However, if you are intending to stay in Australia long-term, then you can be a resident for tax purposes. This might mean that you are seeking sponsorship, or stay in one place for six months or more, or that you don’t intend to return home. Usually, you shouldn’t tick the ‘yes’ box unless you have already been in Oz six months. Obviously it is hard to prove an intention to stay somewhere a long time, when you’ve only just arrived.
Whichever category you fit, it no longer makes much difference to how you are taxed. So no dramas! Don’t stress about this too much.
The next question is “Do you want to claim the tax-free threshold from this payer?”
This should be answered ‘no’, as backpackers can no longer claim the tax-free threshold. Even if you tick ‘yes’, you won’t get it!
The tax-free threshold, as explained in my guide to the backpacker tax return, basically means that Australian residents get the first $18 200 of their income tax-free. So, if they are taxed on this money, they get to claim it back at the end of the year when they do their tax return. It used to be the case that (some) backpackers could also claim this threshold – but the government has now (unsurprisingly) put a stop to this.
The next three questions will all be answered no, for obvious reasons. (You are not a pensioner, nor do you have Australian student debt, I should think).
Superannuation Standard Choice
You will also be given a Superannuation Standard Choice form. This is where you’ll fill in the details of your chosen superannuation provider – hopefully, if you’ve set one up! Alternatively, it’s where you will agree to use your employer’s chosen provider.
The form will look like this:
And again, it should come with supporting pages to help you fill it in. However, in basic terms:
For section 1, tick the first box if you have set up your own super account already. Tick the third box if you don’t have your own account, and want to use your employer’s preference.
(Again, I’d recommend you have your own one set up with your bank!)
And just FYI:
ABN = Australian Business Number. All companies and employers have one of these.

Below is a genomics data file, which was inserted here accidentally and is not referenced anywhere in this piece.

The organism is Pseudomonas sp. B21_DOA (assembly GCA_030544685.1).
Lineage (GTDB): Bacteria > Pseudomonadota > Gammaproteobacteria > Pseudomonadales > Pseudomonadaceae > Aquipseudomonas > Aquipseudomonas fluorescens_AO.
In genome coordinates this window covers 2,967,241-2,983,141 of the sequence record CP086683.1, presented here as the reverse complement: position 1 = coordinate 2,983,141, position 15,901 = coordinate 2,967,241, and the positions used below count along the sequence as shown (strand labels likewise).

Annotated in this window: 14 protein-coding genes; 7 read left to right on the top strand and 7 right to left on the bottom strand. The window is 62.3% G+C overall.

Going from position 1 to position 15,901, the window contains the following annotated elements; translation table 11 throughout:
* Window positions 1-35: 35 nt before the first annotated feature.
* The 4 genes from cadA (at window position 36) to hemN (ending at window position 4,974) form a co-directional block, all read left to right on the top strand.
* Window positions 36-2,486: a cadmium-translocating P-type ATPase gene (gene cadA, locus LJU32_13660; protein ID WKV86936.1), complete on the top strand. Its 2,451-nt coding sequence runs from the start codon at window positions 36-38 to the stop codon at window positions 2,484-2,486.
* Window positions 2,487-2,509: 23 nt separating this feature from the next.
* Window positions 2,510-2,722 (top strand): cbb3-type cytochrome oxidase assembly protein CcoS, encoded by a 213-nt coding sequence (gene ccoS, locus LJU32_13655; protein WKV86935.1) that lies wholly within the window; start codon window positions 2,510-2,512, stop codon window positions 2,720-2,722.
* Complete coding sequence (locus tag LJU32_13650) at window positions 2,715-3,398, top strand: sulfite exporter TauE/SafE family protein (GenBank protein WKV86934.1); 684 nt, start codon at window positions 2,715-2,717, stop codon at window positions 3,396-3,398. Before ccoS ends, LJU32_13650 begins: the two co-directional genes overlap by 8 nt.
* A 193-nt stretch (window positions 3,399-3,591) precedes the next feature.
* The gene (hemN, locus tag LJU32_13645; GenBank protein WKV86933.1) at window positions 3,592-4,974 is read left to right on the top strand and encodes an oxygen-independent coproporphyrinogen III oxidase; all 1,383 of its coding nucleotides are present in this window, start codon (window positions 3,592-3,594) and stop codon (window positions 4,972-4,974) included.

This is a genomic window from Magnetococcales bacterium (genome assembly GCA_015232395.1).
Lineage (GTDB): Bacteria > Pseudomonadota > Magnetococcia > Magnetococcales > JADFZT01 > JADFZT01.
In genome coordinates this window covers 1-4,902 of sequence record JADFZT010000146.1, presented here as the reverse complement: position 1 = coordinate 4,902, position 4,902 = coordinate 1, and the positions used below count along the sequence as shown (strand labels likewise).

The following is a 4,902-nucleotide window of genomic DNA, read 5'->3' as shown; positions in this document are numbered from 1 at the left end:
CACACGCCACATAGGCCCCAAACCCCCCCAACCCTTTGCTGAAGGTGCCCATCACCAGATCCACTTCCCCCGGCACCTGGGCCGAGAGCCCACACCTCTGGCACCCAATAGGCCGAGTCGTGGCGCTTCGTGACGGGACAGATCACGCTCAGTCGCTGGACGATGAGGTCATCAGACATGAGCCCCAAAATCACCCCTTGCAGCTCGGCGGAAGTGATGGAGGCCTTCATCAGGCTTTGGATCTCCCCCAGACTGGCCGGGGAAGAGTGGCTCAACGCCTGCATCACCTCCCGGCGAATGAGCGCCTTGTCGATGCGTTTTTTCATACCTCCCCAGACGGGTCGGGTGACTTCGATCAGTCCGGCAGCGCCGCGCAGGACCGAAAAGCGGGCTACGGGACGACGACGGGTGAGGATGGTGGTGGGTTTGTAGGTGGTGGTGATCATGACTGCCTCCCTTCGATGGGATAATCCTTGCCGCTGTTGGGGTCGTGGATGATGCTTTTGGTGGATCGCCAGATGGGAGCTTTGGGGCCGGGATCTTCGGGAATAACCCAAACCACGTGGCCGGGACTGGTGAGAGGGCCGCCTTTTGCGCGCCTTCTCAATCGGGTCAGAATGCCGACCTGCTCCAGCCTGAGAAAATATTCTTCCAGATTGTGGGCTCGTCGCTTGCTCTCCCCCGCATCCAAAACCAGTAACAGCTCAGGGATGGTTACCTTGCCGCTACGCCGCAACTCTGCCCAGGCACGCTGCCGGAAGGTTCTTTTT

APRA = Australian Prudential Regulation Authority.
Basically an APRA fund is one that is approved and regulated by the APRA – you can double check whether yours is by going to http://superfundlookup.gov.au/ and searching it by name or ABN. This is also useful if you can’t figure out what the required details of your super account are, for filling in the form.
RSA = Retirement savings account. Fairly unlikely that a backpacker will have one of these?
SMSF = Self-managed super fund. You definitely won’t have one of these, way too complicated!
Then fill in your name and TFN for section 2.
If you ticked the first box in section 1, fill in the details of your super account in for section 3. Use the link above if you don’t know the address or other details of the fund. If you ticked the third box in section 1, skip this question.
Ignore section 4! Skip to section 5, to sign and date your form.
And you’re done!
Hand this form (and your TFN Declaration form) to your employer as soon as possible. The sooner you give them in, the sooner you can get paid and start getting super contributions!
Claiming back your super
Now, as I mentioned above, the good thing about being a backpacker is that we can claim our super back when we leave the country for good. This is called a Departing Australia superannuation payment (DASP for short).
Free money! Yay!
You can only do this once, and it explicitly has to be when you are leaving FOR GOOD. So if you think you might want to come back for a second year, wait until you know for sure before you do it.
You can only claim a DASP after you have a) left Australia and b) your visa has expired or been cancelled.
To cancel your visa, you can fill in this form and send it off via email.
However, you can actually start the process of applying for a DASP while still in Oz. The ATO actually suggests that you do this, so that you can ensure you have all the relevant documentation ready. If your super claim is for $5000 or more, you will require certified copies of your documents – which are easier to sort out when you’re still in Oz!
To begin your application for a DASP, click here. You will have to have the following information ready:
- Name, date of birth and other personal details.
- Email address
- Passport information (country and number)
- Tax File Number
- Details of your superannuation account
- Details of your visa
If you are yet to leave Australia, or your visa is yet to expire, you won’t be able to actually submit the claim. But, you can fill everything in, and then you will be able to submit it later.
If you have been outside of Australia for six months or more, your super will be transferred over to the ATO. However, don’t panic! You can still get it back through submitting a DASP.
Now the bad news. DASPs are taxed a shitload. 65% to be precise. That’s as of 1st July 2017. Sorry about that. It’s just something we have to deal with.
Aaaand that’s everything! Let me know if you have any other questions about working in Oz in the comments below, and I will do my best to answer. I’ve provided a few links below for reference, in case you want to read more on the topic. And if you’ve found this helpful, please subscribe for more of the good stuff!
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If you want more information on anything discussed above, here are some of the links that I’ve used throughout this post!